The Queensland safety regulator has issued an alert over substandard face masks, which were found to be worn at an underground coal site in the state.
Due to the pressure of the COVID-19 pandemic, the demand for P2 and N95 masks has increased significantly, meaning there are less high-quality masks available, and the market has seen an influx of sub-standard masks. The masks play a vital role in protecting workers from dust-related diseases.
CFMEU spokesman Steve Smyth explained that they “had masks coming in that weren’t rated and were actually ineffective and fake at our coal mines.”
“This is a huge concern because there are guys relying on these masks each and every day, thinking they’re effective.”
The Queensland Department of Natural Resources, Mines and Energy has conducted testing on two of the samples that were discovered, finding that two of the five samples provided returned a zero per cent pass rate for facial seals.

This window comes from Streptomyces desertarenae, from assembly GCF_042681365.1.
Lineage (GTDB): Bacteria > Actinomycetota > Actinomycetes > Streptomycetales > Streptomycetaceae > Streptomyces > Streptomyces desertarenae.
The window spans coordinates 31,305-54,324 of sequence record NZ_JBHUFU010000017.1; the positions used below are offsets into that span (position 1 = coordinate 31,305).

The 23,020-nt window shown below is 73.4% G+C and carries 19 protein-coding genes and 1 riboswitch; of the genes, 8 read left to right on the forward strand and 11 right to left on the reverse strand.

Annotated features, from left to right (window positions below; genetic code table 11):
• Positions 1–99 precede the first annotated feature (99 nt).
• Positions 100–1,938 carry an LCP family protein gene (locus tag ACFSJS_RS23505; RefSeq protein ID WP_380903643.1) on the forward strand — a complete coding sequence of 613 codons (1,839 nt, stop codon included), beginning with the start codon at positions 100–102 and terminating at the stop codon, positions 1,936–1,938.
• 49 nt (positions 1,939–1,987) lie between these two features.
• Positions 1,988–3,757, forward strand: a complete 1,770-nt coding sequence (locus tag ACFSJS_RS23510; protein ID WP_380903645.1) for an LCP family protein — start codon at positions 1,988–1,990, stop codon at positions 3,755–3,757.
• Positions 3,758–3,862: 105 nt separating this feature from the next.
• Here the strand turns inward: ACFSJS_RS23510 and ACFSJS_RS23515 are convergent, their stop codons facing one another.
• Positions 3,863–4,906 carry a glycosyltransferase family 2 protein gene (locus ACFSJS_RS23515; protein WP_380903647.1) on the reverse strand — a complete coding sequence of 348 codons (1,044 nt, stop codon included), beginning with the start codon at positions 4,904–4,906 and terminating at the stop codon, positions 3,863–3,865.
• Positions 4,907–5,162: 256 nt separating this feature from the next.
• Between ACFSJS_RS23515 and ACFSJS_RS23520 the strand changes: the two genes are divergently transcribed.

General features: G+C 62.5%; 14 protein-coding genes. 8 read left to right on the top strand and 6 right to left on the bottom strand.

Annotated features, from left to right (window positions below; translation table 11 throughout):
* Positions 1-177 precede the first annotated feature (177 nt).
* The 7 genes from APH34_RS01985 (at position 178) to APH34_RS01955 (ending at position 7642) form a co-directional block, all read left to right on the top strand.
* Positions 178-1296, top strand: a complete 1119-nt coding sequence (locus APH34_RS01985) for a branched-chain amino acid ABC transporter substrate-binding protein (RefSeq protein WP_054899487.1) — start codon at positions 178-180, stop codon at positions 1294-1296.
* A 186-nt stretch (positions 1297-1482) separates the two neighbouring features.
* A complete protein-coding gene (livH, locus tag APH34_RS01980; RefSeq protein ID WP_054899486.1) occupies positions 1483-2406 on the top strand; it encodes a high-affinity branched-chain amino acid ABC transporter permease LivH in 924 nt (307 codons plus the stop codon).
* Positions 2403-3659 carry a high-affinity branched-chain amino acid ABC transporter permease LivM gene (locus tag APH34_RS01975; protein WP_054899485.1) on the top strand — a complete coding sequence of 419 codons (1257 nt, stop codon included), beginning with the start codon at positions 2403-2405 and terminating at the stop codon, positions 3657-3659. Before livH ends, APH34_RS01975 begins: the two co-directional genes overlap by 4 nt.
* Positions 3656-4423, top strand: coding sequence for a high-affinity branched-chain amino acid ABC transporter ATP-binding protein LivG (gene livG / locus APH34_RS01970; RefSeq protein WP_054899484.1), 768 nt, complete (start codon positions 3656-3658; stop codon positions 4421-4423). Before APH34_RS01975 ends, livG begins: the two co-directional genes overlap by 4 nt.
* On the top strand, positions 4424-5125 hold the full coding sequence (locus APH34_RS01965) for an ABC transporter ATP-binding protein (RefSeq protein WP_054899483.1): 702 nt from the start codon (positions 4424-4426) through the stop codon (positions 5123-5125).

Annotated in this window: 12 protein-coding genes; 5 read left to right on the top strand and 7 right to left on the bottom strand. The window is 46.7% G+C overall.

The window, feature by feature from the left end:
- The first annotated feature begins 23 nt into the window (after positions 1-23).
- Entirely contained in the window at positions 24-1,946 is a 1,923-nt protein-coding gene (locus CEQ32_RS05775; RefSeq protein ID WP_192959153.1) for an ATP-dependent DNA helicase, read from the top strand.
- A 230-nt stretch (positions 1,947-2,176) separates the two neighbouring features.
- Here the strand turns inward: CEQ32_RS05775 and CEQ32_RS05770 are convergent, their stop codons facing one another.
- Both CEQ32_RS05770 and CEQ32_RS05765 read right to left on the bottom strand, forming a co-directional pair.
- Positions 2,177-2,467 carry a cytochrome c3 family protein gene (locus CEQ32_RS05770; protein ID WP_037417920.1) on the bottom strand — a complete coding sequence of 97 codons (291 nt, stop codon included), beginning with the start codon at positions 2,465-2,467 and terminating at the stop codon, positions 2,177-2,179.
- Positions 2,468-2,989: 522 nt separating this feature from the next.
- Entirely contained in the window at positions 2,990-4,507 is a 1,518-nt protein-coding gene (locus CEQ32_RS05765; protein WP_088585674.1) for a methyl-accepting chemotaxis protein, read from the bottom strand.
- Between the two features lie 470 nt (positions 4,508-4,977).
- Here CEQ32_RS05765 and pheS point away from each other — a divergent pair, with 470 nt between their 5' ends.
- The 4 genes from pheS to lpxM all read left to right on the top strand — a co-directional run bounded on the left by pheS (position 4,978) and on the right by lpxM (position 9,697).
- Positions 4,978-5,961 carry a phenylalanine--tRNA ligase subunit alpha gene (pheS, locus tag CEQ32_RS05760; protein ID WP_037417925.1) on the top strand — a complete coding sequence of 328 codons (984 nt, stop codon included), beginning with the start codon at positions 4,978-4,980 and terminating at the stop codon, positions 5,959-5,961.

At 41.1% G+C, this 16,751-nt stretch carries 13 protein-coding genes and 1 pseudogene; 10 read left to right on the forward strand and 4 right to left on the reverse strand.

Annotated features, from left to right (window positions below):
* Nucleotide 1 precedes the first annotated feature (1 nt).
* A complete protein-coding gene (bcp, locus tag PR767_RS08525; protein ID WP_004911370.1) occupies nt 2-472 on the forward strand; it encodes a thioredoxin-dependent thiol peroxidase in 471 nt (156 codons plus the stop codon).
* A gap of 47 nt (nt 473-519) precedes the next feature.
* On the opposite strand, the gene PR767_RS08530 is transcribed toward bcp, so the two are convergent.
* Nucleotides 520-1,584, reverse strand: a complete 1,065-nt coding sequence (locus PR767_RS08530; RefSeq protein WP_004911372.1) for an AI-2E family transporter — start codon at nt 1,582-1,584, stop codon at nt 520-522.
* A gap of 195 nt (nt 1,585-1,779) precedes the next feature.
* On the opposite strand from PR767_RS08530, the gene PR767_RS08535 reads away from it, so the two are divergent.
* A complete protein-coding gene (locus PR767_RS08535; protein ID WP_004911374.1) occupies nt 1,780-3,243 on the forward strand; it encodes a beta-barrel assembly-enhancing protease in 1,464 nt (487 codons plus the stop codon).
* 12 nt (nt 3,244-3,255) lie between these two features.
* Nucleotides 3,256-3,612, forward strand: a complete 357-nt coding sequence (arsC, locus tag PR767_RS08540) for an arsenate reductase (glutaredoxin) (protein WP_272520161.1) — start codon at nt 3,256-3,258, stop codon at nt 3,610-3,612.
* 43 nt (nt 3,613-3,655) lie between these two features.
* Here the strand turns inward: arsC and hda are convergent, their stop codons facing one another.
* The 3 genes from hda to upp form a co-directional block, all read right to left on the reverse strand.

According to the department, the use of such masks in high-dust areas could expose workers to respirable dust at unsafe levels, and prolonged exposure could result in ongoing health conditions.
Mr Smyth said that workers had raised concerns over the quality of the equipment provided.
“It’s a failure of the system that these were allowed to get in, but again, it’s people taking the opportunity off the back of a pandemic,” he said.
“They were selling them knowing these masks were ineffective and not should be used in coal mines in Queensland.”
The safety regulator, Workplace Health and Safety Queensland has explained that identifying substandard, fake or unaccredited masks can be difficult. WorkSafe NSW has identified some products with documentation from unaccredited testing facilities or without licence numbers.
Under Australian legislation, providing false or misleading representations about goods can mean fines of up to $10 million and individuals can face fines of up to $500,000.